That, my friend…that is what even holiness is.

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Roosevelt and Ohio

When I first meet Pastor Vic he asked where I was from. “Washington Court House, Ohio,” I’d replied, prepared to explain the usual answers. No, the whole town is not a courthouse. No, we didn’t live in a courthouse. Yes, that was it’s whole name or you can just say “Court House” and we’d know what you meant.

Instead, he said “Really? I sang at a small church there once.” He couldn’t remember the name of the church and after suggesting a few without him finding anything that stuck out, I closed up the conversation and moved on with my kids off to the rest of my Sunday.

We had that same conversation a few more times after that. The last time he shared it, he said the name of the pastor that he’d been invited by, a name I knew from the church history of our church back in Ohio. This pastor in this new church I was attending, had come and sang in my church in the middle of nowhere Ohio. My church.

This has remained as the first moment where I really began to see just how sweetly the story that God has written over this move and this chapter in our lives. One could call it a coincidence. And maybe that’s all it is. Maybe I search too much for meaning in meaningless things. Regardless, this was one of those moments where I feel the breath of God on my ear as He leans in and softly says, “I see you there, Sarah. I have had plans for you for a long time. I know what I’m doing. You can trust me.”

There have been many of those moments over the past few years, where I have seen the words on my pages and recognize the handwriting.

This morning I climbed in the car with two friend to go call on a third who is laid up with a bum ankle. I questioned the direction we were taking and tried to convince them of a right turn when they went left. Set comfortably in the backseat, it didn’t take but a moment to figure out I didn’t have the wheel in my hands, so to just relax and see how we’d get where we were going.

We rolled past JMU and bounced over train tracks as their chatter turned towards the old days in the history of our church. They indicated that the church was really close to us, we could drive past it if I liked. Oh, I liked.

“Rose…” I began to say and felt like I was about to mispronounce the street name, and then flying past my mind’s eye was Rose Ave, part of my Ohio church, a dear ministry which I just nod “right on” when I think of it. “Roosevelt Street,” I said. There was this moment of connection between the two places, as if one had passed the other and waved at a familiar face across the street.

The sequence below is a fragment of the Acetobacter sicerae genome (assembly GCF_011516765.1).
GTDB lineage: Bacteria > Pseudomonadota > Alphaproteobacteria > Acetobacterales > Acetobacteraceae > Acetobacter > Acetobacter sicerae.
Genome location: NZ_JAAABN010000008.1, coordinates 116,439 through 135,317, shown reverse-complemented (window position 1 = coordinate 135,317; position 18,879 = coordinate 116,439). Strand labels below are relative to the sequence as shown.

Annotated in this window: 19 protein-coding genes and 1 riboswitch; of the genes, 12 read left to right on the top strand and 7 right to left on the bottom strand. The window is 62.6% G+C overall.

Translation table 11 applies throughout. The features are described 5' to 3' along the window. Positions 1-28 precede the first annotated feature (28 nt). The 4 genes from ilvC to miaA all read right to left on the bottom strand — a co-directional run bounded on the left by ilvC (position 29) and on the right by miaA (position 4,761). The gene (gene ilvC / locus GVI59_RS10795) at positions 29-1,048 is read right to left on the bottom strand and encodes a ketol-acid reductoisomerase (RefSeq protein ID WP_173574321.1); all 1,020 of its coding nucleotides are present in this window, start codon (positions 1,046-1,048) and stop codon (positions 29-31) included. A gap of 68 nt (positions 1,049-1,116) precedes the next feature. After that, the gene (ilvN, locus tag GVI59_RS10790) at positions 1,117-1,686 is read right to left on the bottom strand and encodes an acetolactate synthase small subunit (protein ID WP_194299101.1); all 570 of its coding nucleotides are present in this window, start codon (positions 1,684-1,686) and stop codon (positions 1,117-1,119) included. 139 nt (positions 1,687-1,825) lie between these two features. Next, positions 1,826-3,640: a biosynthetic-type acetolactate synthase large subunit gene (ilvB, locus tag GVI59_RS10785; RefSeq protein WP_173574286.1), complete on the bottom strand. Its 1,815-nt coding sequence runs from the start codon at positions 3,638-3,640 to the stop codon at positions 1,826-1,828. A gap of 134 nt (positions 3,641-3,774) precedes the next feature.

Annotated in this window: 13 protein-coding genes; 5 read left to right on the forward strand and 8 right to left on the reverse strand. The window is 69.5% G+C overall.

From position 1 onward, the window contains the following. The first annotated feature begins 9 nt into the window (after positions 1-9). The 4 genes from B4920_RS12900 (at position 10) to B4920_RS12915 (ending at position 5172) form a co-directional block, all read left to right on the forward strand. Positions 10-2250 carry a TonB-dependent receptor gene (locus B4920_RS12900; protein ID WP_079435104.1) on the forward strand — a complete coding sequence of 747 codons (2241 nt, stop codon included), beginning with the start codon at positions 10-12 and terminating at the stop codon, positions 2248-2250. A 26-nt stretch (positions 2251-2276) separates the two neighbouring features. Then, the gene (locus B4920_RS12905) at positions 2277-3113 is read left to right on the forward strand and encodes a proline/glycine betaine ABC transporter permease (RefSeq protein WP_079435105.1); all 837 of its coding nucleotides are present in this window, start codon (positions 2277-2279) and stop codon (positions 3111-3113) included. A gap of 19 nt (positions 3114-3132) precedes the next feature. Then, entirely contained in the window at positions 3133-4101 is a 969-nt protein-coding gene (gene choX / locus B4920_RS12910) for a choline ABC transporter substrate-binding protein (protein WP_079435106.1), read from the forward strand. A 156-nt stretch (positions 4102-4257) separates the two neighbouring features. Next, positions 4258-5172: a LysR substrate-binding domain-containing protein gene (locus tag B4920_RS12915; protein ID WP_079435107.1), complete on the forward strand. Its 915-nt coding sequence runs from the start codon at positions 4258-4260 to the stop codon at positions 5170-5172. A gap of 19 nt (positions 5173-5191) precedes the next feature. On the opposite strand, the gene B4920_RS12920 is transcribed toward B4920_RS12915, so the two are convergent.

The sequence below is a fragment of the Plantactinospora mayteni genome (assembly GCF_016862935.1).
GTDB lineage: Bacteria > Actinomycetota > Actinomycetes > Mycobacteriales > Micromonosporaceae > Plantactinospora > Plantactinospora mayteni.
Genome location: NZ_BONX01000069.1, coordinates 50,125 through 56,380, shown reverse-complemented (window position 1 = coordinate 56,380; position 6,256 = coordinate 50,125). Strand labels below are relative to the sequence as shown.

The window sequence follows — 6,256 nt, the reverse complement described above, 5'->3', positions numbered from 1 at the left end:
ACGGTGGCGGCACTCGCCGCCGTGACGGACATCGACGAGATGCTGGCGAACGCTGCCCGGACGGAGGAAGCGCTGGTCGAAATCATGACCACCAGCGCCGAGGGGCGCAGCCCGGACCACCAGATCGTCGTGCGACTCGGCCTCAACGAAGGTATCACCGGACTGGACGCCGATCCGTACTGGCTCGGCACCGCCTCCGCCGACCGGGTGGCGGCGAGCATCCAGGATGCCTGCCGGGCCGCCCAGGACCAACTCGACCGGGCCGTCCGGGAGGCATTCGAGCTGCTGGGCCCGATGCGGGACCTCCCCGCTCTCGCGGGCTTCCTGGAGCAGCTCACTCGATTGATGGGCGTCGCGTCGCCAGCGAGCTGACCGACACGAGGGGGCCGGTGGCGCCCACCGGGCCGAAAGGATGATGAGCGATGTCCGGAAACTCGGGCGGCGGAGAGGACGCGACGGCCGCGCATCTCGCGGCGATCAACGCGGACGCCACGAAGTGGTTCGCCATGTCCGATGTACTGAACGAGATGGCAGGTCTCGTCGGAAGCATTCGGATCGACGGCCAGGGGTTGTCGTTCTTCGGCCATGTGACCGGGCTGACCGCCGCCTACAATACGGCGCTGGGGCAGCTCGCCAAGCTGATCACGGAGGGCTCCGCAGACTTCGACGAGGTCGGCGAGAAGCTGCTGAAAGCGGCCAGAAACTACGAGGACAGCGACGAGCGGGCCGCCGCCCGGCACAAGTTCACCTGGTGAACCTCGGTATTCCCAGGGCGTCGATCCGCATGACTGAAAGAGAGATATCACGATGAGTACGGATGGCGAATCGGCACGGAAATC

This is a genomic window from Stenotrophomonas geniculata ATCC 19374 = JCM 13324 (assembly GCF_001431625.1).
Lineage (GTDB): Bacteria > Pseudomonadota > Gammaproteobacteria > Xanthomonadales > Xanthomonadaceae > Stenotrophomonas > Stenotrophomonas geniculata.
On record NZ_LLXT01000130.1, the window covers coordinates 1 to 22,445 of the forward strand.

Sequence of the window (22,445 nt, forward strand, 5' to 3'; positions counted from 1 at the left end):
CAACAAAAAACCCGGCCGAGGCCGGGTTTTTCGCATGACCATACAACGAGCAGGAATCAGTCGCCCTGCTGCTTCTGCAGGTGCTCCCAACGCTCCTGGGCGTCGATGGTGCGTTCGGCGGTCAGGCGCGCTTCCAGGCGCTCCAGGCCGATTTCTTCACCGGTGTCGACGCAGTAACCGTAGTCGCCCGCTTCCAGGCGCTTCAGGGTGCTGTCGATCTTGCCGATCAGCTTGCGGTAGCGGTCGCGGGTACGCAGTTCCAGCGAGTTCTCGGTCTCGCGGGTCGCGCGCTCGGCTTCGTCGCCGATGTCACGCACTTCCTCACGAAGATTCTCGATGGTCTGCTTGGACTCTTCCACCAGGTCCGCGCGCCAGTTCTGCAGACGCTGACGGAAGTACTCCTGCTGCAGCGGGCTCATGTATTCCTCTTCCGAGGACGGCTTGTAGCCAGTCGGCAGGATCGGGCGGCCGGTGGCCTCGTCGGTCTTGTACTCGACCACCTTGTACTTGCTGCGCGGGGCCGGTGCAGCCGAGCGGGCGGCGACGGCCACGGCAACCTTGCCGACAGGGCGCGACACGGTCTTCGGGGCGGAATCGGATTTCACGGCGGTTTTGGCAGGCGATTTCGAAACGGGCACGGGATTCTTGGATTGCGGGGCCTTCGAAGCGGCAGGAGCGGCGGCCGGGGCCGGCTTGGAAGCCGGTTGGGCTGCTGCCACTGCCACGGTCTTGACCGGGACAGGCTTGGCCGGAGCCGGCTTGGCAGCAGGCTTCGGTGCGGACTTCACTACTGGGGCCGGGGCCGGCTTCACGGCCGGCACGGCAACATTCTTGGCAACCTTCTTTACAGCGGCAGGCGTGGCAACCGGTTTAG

To the right we turned. “Where is it?” I asked, anxious to see just exactly what sort of building housed this family before I joined it. “Right there, behind that tree.” As we pulled past this heavy laden apple tree, there the old church stood. They allowed me to step out and snap a picture. Back in the van I climbed and we continued on our way.

As we rounded the block, I showed them where I lived my senior year of college. “You lived right by the church!” Oh…I did. I lived right by the church, not more than two blocks away. I had no idea.

We continued our morning through stories brought about by familiar locations, our planned visit, through biscuits and coffee, pugs and cats and a lot of laughter. I looked at these three other women with me and was simply satisfied that I had found these people. I knew I had to look at that picture when I left their company, to consider the different direction we’d traveled that morning, to revisit that moment where Rose Ave recognized Roosevelt Street in my brain, to put my eyes back on that corner.

I opened Instagram and posted the picture. This building that I looked at saw the growth that demanded a much larger space, saw the hand of God and saw the brokenness of man meet. This building realistically looks like it could be housed on Rose Ave in Ohio and fit naturally there, less polished, evidencing additions built within limitations of space, worn by time, in the heart of a neighborhood that is reminiscent of Rose Ave’s neighborhood.